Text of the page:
Black History Month - Why October?
When we think of Black History month in Britain it is still very common for us to celebrate the works of famous Black American Civil Rights activists like Martin Luther King, and Rosa Parks. However, what we now need to focus on is the massive influence that Black people, activists and members of our community have had on our own country. In Britain we started celebrating Black History month in October in 1987. Influenced by the February Black History celebrations in the USA, Ghanaian-born Akyaaba Addai Sebo, a special projects officer at the Greater London Council founded the UK version of Black History month. This was a chance to recognise the important black contribution in this country.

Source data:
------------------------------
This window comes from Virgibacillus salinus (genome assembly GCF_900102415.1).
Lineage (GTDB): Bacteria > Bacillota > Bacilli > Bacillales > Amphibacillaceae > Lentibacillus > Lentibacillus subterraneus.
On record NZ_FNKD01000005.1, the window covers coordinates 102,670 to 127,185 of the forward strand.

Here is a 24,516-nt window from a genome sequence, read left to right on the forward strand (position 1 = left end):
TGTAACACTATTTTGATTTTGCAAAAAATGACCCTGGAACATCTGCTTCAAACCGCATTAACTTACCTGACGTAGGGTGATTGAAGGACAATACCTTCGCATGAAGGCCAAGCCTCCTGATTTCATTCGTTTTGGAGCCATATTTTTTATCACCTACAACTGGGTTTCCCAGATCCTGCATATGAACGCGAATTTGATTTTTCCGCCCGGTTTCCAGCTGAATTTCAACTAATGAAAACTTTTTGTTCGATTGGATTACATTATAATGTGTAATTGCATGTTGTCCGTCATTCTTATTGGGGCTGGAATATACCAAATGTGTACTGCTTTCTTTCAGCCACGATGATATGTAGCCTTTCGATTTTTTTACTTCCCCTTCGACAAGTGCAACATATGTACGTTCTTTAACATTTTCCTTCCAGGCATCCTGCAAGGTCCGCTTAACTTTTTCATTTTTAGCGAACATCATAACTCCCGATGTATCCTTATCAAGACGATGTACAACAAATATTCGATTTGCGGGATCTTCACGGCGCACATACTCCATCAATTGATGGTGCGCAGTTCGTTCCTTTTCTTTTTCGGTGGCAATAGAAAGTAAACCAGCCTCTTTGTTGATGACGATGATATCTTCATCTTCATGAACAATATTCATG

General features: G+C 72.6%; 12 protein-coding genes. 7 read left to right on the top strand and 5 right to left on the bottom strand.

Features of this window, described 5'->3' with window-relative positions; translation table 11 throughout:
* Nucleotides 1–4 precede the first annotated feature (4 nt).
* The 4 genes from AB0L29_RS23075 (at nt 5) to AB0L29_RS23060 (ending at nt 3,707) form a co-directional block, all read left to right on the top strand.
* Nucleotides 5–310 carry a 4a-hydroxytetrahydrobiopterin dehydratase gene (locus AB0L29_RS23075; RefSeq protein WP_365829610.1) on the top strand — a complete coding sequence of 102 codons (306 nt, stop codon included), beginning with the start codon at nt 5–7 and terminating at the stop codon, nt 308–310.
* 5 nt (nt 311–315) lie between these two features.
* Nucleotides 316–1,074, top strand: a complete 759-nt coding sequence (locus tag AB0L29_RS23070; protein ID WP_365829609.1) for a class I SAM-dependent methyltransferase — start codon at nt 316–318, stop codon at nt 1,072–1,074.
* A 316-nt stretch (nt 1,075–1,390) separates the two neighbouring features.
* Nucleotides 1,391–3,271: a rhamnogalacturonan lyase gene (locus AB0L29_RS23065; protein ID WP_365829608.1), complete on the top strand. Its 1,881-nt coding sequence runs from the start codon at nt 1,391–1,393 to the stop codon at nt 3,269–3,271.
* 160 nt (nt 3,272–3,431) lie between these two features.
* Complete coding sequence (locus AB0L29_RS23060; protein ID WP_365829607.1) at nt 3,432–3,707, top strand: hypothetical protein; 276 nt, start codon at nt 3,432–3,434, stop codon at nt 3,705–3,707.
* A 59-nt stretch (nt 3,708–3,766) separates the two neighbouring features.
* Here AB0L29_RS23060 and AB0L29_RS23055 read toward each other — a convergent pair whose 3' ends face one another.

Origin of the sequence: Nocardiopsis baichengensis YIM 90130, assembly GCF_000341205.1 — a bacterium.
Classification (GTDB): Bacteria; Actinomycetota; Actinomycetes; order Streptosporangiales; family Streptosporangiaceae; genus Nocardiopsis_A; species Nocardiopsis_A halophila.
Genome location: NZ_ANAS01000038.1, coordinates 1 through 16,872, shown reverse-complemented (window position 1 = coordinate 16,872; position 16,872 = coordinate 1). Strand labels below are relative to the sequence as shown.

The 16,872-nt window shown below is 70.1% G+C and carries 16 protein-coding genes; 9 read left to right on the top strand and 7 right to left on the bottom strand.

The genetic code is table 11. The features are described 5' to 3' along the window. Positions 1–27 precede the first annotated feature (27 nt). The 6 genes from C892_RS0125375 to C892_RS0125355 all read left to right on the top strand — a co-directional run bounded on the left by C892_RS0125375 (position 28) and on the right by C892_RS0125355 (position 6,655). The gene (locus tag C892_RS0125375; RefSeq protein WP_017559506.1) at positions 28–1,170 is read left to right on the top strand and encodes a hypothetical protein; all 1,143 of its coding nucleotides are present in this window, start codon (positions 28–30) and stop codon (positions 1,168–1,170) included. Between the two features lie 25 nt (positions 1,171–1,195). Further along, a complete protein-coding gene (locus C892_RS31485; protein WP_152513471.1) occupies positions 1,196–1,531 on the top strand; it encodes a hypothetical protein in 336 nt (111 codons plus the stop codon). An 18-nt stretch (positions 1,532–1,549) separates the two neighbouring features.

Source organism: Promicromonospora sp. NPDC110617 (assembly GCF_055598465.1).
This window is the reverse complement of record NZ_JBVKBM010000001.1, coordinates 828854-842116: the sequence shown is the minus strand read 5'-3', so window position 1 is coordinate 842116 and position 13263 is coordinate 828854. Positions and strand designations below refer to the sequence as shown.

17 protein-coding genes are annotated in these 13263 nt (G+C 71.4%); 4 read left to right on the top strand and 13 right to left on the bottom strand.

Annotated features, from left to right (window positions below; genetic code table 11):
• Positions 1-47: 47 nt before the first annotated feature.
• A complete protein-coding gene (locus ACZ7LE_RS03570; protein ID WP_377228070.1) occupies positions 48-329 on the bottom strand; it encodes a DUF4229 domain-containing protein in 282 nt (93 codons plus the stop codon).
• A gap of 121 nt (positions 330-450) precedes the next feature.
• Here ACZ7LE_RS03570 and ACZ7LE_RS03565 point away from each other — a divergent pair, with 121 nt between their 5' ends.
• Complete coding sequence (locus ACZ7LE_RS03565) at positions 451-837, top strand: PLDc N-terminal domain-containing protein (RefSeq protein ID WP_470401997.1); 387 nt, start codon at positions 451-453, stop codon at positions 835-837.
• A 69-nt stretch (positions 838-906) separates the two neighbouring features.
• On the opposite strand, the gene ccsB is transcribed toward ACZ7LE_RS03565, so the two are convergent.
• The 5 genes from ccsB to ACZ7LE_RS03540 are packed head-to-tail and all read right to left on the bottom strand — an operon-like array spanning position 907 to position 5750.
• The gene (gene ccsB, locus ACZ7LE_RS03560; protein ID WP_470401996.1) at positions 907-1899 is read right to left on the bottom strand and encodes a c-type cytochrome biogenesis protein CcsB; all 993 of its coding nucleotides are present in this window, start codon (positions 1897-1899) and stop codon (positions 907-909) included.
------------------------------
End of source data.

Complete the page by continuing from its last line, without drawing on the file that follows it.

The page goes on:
Black History month is celebrated in October in the UK for both symbolic and pragmatic reasons. There are a number of symbolic reasons that have been given. Firstly, October is when African chiefs and leaders gather to settle their differences so this month was chosen to reconnect with black peoples’ roots on the continent. It was also first held in 1987, as it was the 150th anniversary of Caribbean emancipation. On a pragmatic level, it is also when most schools are back after the holidays and so Black History Month provides an early opportunity to study the significant contributions that those with black heritage have made to British life.
What is now argued, however, is that celebration of black history should be a permanent feature in schools’ curriculum. Samuel Whitbread Academy are doing just this. We celebrate the achievements of Black people in October, but are also working to embed this in our classes all year round.